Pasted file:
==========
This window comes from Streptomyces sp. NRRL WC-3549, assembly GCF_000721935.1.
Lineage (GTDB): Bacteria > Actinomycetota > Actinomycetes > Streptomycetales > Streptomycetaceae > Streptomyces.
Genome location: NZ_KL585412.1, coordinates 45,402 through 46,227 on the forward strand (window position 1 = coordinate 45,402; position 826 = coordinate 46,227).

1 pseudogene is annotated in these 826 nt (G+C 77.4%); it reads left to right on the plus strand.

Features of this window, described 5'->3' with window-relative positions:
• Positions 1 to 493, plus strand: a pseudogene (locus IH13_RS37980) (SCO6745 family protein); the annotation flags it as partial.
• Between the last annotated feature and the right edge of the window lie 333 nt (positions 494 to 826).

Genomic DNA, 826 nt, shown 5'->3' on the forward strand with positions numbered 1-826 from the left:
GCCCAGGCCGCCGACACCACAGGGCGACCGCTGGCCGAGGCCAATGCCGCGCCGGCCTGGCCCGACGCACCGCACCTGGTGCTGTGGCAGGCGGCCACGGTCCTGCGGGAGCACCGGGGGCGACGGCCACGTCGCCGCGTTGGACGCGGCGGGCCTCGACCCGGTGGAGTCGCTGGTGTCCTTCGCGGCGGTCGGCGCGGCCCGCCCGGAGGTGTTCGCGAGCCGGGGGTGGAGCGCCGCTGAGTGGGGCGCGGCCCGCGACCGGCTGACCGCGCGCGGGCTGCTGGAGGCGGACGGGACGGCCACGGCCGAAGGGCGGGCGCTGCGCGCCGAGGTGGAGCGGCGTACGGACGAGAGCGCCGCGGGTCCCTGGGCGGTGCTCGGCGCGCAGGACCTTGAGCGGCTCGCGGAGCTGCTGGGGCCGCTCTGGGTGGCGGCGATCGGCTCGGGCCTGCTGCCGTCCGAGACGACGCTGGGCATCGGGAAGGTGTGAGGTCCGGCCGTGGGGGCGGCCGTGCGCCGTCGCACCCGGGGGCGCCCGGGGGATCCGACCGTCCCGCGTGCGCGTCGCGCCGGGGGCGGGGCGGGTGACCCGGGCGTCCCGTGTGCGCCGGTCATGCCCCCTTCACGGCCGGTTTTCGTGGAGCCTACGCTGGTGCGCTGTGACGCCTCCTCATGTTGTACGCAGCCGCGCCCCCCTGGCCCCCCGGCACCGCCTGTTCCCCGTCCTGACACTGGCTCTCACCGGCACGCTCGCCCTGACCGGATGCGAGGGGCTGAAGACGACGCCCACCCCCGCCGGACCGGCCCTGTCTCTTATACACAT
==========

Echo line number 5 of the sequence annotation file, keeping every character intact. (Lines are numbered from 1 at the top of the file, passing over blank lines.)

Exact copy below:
Features of this window, described 5'->3' with window-relative positions: